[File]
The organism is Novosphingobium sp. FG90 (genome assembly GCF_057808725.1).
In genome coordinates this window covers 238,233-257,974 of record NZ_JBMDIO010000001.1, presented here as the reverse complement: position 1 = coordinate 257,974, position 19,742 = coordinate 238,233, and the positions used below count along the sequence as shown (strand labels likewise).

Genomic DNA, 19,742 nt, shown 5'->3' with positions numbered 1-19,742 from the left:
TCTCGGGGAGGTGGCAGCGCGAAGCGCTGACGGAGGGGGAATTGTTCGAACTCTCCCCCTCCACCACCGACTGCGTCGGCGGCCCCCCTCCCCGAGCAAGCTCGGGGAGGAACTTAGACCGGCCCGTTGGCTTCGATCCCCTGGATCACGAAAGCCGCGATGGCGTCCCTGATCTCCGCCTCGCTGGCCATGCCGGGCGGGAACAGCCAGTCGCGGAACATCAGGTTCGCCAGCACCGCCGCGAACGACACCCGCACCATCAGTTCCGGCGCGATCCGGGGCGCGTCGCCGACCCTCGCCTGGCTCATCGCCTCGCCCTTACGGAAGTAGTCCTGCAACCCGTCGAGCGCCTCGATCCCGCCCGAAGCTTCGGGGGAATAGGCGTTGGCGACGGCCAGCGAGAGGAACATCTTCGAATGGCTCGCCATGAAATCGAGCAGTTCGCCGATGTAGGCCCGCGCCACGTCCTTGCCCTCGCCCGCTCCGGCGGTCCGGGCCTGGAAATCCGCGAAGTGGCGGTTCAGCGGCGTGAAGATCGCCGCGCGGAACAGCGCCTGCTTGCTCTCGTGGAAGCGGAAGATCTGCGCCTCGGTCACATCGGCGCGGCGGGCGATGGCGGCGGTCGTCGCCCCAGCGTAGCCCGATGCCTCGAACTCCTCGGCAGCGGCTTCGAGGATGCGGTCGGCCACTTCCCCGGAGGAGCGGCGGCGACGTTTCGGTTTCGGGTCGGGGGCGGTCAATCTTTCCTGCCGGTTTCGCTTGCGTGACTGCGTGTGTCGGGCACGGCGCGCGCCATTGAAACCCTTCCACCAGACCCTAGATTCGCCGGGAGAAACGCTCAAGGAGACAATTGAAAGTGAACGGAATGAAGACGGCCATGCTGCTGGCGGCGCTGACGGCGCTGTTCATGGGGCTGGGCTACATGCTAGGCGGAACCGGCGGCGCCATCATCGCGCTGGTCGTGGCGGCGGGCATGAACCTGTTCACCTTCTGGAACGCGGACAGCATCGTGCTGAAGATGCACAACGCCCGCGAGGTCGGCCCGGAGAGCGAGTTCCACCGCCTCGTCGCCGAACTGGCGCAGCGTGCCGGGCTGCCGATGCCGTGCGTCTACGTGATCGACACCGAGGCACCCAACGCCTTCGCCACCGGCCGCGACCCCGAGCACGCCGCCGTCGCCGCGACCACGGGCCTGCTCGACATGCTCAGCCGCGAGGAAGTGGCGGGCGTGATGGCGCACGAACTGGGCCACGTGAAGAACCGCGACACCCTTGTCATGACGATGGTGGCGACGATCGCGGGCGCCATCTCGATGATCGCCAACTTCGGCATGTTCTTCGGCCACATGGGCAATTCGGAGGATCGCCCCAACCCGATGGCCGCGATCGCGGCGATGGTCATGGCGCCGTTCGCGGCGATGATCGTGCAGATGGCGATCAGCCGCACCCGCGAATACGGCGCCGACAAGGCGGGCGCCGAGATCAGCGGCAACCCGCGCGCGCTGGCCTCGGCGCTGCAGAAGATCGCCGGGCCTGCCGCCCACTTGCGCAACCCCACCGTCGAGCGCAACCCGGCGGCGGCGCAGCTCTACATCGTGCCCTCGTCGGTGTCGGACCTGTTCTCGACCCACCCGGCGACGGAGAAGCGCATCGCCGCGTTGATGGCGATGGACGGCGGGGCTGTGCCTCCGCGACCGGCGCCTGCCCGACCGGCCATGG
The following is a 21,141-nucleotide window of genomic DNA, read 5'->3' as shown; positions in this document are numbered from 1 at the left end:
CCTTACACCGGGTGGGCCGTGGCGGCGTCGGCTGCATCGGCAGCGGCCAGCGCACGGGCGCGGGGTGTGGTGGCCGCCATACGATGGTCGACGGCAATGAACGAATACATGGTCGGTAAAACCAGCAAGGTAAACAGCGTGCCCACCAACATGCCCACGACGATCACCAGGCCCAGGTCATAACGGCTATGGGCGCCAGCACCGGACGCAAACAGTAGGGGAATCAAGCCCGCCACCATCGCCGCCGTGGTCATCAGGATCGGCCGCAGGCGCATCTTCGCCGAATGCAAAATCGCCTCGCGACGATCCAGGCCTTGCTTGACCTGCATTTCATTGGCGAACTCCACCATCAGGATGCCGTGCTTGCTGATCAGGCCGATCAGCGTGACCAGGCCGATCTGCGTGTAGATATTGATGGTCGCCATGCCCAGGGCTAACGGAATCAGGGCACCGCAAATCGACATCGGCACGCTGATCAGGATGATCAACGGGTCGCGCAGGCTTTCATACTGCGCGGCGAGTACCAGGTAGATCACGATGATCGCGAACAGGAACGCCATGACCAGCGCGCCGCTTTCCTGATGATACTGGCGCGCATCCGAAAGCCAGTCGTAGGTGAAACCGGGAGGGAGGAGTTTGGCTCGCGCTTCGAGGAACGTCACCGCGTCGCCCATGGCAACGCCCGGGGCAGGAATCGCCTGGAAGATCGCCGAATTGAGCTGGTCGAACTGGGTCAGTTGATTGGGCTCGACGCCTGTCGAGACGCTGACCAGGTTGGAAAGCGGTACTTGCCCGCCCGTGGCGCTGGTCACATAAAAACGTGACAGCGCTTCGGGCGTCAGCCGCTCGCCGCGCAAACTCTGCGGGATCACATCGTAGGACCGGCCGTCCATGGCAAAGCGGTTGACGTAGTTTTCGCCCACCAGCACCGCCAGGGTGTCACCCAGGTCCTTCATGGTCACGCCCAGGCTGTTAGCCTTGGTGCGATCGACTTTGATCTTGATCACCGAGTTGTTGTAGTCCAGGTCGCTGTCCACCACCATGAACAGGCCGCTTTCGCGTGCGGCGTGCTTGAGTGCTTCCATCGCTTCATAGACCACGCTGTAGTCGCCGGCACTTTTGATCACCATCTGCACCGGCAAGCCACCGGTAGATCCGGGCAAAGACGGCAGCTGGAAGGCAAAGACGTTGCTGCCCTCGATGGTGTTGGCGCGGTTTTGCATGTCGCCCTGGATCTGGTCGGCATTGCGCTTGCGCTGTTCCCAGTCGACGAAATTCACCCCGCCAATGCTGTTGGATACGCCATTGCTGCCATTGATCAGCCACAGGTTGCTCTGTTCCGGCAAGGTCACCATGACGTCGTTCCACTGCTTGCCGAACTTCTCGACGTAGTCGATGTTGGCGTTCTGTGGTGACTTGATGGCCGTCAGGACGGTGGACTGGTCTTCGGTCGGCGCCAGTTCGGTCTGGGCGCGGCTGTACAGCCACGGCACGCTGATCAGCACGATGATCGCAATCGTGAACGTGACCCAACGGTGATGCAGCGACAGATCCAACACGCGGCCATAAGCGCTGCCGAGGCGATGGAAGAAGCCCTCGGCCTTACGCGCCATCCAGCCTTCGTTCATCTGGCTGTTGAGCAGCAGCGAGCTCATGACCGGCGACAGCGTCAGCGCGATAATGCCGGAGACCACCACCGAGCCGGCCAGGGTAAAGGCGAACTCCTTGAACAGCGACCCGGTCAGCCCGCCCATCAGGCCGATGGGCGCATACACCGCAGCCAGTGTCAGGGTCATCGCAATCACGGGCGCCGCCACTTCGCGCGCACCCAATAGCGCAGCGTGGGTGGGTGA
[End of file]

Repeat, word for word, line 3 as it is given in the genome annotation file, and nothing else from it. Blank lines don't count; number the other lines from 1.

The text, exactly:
Genomic DNA, 19,742 nt, shown 5'->3' with positions numbered 1-19,742 from the left: